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Jacob's Legacy: A Genetic View of Jewish History

Gene ExpressionBy Razib KhanJune 13, 2008 12:06 AM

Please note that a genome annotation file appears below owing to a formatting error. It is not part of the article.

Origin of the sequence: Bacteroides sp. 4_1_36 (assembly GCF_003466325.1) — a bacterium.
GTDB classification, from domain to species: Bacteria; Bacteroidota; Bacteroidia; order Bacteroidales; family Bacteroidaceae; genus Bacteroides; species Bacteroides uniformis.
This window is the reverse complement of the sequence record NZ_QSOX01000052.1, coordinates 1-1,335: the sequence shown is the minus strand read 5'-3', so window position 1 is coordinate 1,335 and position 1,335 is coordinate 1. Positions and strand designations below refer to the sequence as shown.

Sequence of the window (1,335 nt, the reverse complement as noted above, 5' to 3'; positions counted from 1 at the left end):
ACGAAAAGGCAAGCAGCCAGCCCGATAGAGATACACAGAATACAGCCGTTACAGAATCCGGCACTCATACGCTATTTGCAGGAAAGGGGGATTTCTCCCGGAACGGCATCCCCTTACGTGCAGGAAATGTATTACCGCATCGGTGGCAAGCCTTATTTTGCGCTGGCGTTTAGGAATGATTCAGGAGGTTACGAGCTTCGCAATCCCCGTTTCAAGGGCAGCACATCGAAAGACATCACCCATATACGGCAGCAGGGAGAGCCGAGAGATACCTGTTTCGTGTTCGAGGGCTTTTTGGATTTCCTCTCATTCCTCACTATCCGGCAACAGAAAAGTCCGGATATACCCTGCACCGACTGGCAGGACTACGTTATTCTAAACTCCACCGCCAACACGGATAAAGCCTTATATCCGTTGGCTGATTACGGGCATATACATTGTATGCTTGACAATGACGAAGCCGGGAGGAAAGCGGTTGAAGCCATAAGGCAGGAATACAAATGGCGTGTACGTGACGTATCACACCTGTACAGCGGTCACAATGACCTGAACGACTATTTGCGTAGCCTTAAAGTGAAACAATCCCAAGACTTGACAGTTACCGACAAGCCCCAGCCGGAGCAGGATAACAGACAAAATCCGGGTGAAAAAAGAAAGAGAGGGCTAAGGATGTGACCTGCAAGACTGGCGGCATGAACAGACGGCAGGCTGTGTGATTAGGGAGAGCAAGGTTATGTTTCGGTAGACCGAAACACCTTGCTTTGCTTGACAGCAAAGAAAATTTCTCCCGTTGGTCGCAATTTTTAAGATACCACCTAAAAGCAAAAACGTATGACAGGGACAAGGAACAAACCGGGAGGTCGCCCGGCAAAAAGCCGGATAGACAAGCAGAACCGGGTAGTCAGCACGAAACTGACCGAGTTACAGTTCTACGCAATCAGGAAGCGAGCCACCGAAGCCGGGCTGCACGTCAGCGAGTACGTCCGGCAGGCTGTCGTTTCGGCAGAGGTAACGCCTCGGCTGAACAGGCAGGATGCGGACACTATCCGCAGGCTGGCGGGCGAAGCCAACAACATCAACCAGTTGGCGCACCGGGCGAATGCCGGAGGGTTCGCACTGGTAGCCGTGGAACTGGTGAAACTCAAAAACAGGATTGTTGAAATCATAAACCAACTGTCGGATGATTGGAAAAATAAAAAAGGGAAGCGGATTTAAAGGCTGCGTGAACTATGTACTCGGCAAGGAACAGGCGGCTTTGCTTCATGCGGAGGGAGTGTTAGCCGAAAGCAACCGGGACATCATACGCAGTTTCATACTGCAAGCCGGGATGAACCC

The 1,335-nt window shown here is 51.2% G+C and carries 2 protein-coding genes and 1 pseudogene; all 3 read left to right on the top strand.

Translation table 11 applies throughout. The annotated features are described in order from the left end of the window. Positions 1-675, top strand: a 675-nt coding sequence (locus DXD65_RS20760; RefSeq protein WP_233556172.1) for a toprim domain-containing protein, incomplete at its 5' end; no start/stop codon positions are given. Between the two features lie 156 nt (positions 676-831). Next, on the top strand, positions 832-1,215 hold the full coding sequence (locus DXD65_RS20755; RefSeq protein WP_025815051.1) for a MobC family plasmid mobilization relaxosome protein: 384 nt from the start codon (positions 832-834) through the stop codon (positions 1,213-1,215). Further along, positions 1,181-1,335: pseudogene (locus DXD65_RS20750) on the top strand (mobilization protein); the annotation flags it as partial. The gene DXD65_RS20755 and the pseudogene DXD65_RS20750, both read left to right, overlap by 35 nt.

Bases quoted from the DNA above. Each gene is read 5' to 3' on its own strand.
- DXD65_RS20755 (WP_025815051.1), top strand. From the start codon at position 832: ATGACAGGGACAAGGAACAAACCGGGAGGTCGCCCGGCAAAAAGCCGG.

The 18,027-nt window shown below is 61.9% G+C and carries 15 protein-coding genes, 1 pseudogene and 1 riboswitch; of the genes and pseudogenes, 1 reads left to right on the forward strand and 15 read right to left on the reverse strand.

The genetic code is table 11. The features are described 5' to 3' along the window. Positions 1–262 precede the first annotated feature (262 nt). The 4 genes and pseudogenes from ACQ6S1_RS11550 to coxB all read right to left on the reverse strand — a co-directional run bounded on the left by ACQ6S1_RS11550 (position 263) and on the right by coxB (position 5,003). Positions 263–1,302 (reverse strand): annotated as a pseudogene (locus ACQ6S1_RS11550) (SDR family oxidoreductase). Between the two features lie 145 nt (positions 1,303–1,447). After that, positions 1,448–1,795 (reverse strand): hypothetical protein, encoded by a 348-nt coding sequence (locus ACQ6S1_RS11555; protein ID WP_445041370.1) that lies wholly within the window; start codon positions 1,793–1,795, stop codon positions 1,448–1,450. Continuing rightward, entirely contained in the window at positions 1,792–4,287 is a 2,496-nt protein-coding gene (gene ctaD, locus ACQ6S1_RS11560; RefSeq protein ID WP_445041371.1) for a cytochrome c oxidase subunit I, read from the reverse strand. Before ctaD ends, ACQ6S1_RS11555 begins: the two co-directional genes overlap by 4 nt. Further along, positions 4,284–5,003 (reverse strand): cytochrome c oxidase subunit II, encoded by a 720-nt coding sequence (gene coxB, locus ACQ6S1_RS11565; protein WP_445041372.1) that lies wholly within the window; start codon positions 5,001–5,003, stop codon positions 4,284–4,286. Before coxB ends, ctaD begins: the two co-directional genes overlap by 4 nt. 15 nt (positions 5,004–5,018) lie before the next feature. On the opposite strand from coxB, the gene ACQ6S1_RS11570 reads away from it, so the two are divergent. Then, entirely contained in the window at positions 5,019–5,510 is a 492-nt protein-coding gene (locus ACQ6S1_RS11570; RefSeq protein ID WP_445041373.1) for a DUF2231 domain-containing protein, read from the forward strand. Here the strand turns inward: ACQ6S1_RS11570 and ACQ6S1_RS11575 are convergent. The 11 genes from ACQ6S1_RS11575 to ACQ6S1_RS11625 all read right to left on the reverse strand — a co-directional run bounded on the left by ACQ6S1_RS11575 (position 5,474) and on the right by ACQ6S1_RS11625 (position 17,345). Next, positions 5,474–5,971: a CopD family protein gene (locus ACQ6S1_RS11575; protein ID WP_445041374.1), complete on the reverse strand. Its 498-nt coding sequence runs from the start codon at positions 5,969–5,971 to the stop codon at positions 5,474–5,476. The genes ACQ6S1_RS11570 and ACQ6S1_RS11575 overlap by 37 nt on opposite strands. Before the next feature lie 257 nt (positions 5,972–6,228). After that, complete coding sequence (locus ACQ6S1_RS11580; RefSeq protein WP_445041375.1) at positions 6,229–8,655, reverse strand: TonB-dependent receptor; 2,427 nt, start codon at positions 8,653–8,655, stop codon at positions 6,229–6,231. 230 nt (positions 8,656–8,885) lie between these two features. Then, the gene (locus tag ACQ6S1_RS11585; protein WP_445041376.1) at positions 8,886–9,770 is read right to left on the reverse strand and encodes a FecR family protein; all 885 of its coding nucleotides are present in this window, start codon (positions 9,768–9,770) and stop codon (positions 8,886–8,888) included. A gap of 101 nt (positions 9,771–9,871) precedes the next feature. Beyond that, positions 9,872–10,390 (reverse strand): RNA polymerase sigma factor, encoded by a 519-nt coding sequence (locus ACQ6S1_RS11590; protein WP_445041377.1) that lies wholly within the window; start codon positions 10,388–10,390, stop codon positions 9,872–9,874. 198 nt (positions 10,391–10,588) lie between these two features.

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Over the past decade the concurrent arrival of relatively cheap sequencing technology as well as copious computational power has resulted a flurry of research in the domain of genetic anthropology with the intent of fleshing out historical questions. Spencer Wells' Journey of Man and Bryan Sykes' The Seven Daughters of Eve were among the early entrants in this burgeoning corpus of popular science literature. Both of these were relatively expansive works, focusing on the deep time histories of the Y and mtDNA lineages, the paternal and maternal ancestry respectively. As the low hanging fruit has been plucked more recent research has focused on narrower and more precise questions. David Goldstein's Jacob's Legacy: A Genetic View of Jewish History is a straightforward but dense exposition of just such a topic. In many ways this is a work which complements Jon Entine'sAbraham's Children: Race, Identity, and the DNA of the Chosen People; but while Entine exhibits the narrative flourishes and expansive curiosity of a writer, Goldstein's book is a focused extension of his particular line of research. In fact, there is little scientific content in Jacob's Legacy which couldn't be gleaned from the substantial number of papers which have addressed questions of Jewish genetics over the past 10 years. Of course, I assume that a 120 page book aimed at the popular audience is going to be more intelligible than the discussion sections of two dozen scientific papers. Goldstein's primary interest in this work is obviously smoking out the fact from the fiction of the history of the Jewish people. To a great extent it is a labor of love driven by personal considerations; as noted in the preface he is a Jew who has developed a greater interest in his cultural background over the years, and most of the original research that he has embarked on in this field were funded through his discretionary monies. The questions posed are relatively straightforward, and despite the author's careful attempt to be subtle and highlight the necessity of nuance, the answers are also rather clear when viewed purely as matters of science as opposed humanity. Are the priests of the Jewish people, the Cohens, related to each other as implied by their customary paternal descent? Yes, there is a Cohen Modal Haplotype extant at frequencies of 50% among self-identified Cohens, 10% among Jews in general, and less than 1% among non-Jews. Not only does the Cohen Modal Haplotype suggest a connection between the various Cohens of the Diaspora (Ashkenazi, Sephardic, etc.), but it has validated the likely Jewish origin of a black African group in Zimbabwe. What about the Levites, the caste who serve as the aids to the Cohens? It turns out that about half of Levites seem to carry a lineage which is not typically Semitic, but rather is at high frequencies among the peoples of Eastern Europe and Central Asia. Additionally, it seems likely that this lineage entered into the Jewish population about 1,000 years ago. What about the effect of matrilineal descent among most Jewish populations? Goldstein reports some peculiar findings in this area: the short of it is that it seems likely that the first generation of Jews in any given area seem to take local wives, but that subsequent generations are extremely endogamous. The latter reason is why Jews are so distinct from European populations, despite exhibiting all the hallmarks of an admixed population. Distinct genetic histories of the mtDNA and Y chromosomes imply to Goldstein that the Jewish Diaspora pattern has been of mobile males tying together distinct populations, but with women remaining relatively immoble. This results in trends such as the spanning of the Cohen Modal Haplotype across many different Jewish groups (including marginal ones such as the Bene Israel of India), but sharp between population differences when one looks at mtDNA lineages. Goldstein points out that Jewish mtDNA lineages are not only different from each other, but they are very peculiar in a broad Eurasian context so ascertaining their origin is rather difficult (autosomal research which looks at the broader genome seems to suggest admixture with local populations, something one can adduce from the fact that European Jews overlap in appearance with Europeans, and Indian Jews with Indians). Jacob's Legacy does wander off into broader themes now and then. For example, Goldstein alludes to Lewontin's Fallacy, the misconception that low levels of interpopulation variation on a single locus refutes generalizations of population substructure. Early on there is a reference to the fact that many lay persons and social scientists simply can't comprehend how powerful a tool historical genetics is due to the power of the fallacy. But near the end of the book Goldstein explains that in his own lab he has found that it is rather easy to tell Jews apart from non-Jews based purely on their genetic profile. Not only can we distinguish the continent level origins of individuals, but the granularity has now reached the point of where European population substructure can be spoken of with some confidence. Finally, near the end of the book there is a foray outside of the domain of historical population genetics into the functional genome; specifically, the relationship between Jewish traits and genetics. When I say traits usually that means disease, as the funding for human genetics usually is grounded in the practical implications it might entail in regards to medical treatment. This section of Jacob's Legacy lacks some focus because it is clear that it is somewhat outside Goldstein's purview, and the external complexities of inferring that gene X results in trait Y for reason Z is something that he is clearly uncomfortable with. Much of the space is given over to geneticists who believe that the existence of "Jewish diseases" (e.g., lysosomal storage disorders, BRCA1, etc.) is a function of genetic drift, sampling variance forced by population size changes over time, especially through bottlenecks and what not, and those who believe that natural selection has reshaped the Jewish genome to give it is peculiar profile. In particular, Goldstein focuses on the area of lysosomal storage diseases and the hypothesis that natural selection for high IQ in heterozygotes explains the high frequency of these disease alleles. Goldstein does not reject the hypothesis, and points out that it is eminently testable, but he seems to express general skepticism. Nevertheless, it is illustrative of the fact that over the next few years differences between populations when it comes to the functional genome will have greater salience, and many more people will have to give greater thought to what that might entail a broader societal framework. If I had to characterize Jacob's Legacy with a few pithy sentences, I would suggest that in many ways it is a series of discussion sections of scientific papers larded with personal insights which highlight the imporance of interpersonal dynamics in the endeavour of science. The author attempts to describe a few of the technicalities of extracting and sequencing genes, but ultimately it is a superficial enough treatment that that aspect seems pro forma and might best be skimmed. You are told that Mark Thomas is an exceedingly thorough technician and administrator, but you won't be treated to a detailed elucidation of the wet lab methods which resulted in the conclusions which lay at the heart of the book. I don't necessarily think that's a bad thing, you can always find the Methods & Materials section of the papers noted in the biobliography. Jacob's Legacy is ultimatey a Big Think book about a small but interesting topic. Time will tell if the questions and answers that have bubbled up from the exploration of Jewish genetics will serve simply as a trial run for what will come....